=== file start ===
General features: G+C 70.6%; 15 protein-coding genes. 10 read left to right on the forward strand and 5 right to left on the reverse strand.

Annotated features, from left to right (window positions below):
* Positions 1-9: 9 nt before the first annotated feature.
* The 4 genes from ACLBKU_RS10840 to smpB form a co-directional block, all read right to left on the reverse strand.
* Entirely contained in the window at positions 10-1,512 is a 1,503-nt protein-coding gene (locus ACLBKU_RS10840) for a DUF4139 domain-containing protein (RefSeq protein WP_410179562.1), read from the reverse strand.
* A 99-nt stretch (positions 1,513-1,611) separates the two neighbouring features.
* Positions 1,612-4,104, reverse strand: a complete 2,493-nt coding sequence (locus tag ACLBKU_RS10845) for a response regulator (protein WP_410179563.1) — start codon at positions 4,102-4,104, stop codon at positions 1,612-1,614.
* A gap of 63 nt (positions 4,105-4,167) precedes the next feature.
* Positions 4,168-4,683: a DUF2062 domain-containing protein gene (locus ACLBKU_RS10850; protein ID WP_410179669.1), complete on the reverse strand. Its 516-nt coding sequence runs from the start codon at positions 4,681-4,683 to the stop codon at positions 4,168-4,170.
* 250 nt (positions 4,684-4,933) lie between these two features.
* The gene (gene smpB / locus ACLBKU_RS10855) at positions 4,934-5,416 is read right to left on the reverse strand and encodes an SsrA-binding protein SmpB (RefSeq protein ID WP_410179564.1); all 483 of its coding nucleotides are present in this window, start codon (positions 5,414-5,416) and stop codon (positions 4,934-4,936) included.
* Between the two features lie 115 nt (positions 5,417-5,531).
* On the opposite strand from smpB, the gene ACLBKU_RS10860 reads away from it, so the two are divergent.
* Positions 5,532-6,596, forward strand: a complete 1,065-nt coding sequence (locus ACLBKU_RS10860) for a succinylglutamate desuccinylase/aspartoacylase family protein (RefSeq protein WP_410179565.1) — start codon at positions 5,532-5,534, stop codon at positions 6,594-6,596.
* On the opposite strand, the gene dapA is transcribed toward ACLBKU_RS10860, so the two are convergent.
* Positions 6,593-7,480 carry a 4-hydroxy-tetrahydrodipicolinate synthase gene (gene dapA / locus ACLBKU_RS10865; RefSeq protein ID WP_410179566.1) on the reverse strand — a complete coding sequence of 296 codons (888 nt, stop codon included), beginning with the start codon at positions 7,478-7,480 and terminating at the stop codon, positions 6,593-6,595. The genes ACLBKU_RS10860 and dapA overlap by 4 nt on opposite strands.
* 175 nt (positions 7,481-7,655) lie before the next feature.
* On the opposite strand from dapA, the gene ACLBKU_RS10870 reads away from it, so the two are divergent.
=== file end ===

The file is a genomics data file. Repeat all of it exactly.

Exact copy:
General features: G+C 70.6%; 15 protein-coding genes. 10 read left to right on the forward strand and 5 right to left on the reverse strand.

Annotated features, from left to right (window positions below):
* Positions 1-9: 9 nt before the first annotated feature.
* The 4 genes from ACLBKU_RS10840 to smpB form a co-directional block, all read right to left on the reverse strand.
* Entirely contained in the window at positions 10-1,512 is a 1,503-nt protein-coding gene (locus ACLBKU_RS10840) for a DUF4139 domain-containing protein (RefSeq protein WP_410179562.1), read from the reverse strand.
* A 99-nt stretch (positions 1,513-1,611) separates the two neighbouring features.
* Positions 1,612-4,104, reverse strand: a complete 2,493-nt coding sequence (locus tag ACLBKU_RS10845) for a response regulator (protein WP_410179563.1) — start codon at positions 4,102-4,104, stop codon at positions 1,612-1,614.
* A gap of 63 nt (positions 4,105-4,167) precedes the next feature.
* Positions 4,168-4,683: a DUF2062 domain-containing protein gene (locus ACLBKU_RS10850; protein ID WP_410179669.1), complete on the reverse strand. Its 516-nt coding sequence runs from the start codon at positions 4,681-4,683 to the stop codon at positions 4,168-4,170.
* 250 nt (positions 4,684-4,933) lie between these two features.
* The gene (gene smpB / locus ACLBKU_RS10855) at positions 4,934-5,416 is read right to left on the reverse strand and encodes an SsrA-binding protein SmpB (RefSeq protein ID WP_410179564.1); all 483 of its coding nucleotides are present in this window, start codon (positions 5,414-5,416) and stop codon (positions 4,934-4,936) included.
* Between the two features lie 115 nt (positions 5,417-5,531).
* On the opposite strand from smpB, the gene ACLBKU_RS10860 reads away from it, so the two are divergent.
* Positions 5,532-6,596, forward strand: a complete 1,065-nt coding sequence (locus ACLBKU_RS10860) for a succinylglutamate desuccinylase/aspartoacylase family protein (RefSeq protein WP_410179565.1) — start codon at positions 5,532-5,534, stop codon at positions 6,594-6,596.
* On the opposite strand, the gene dapA is transcribed toward ACLBKU_RS10860, so the two are convergent.
* Positions 6,593-7,480 carry a 4-hydroxy-tetrahydrodipicolinate synthase gene (gene dapA / locus ACLBKU_RS10865; RefSeq protein ID WP_410179566.1) on the reverse strand — a complete coding sequence of 296 codons (888 nt, stop codon included), beginning with the start codon at positions 7,478-7,480 and terminating at the stop codon, positions 6,593-6,595. The genes ACLBKU_RS10860 and dapA overlap by 4 nt on opposite strands.
* 175 nt (positions 7,481-7,655) lie before the next feature.
* On the opposite strand from dapA, the gene ACLBKU_RS10870 reads away from it, so the two are divergent.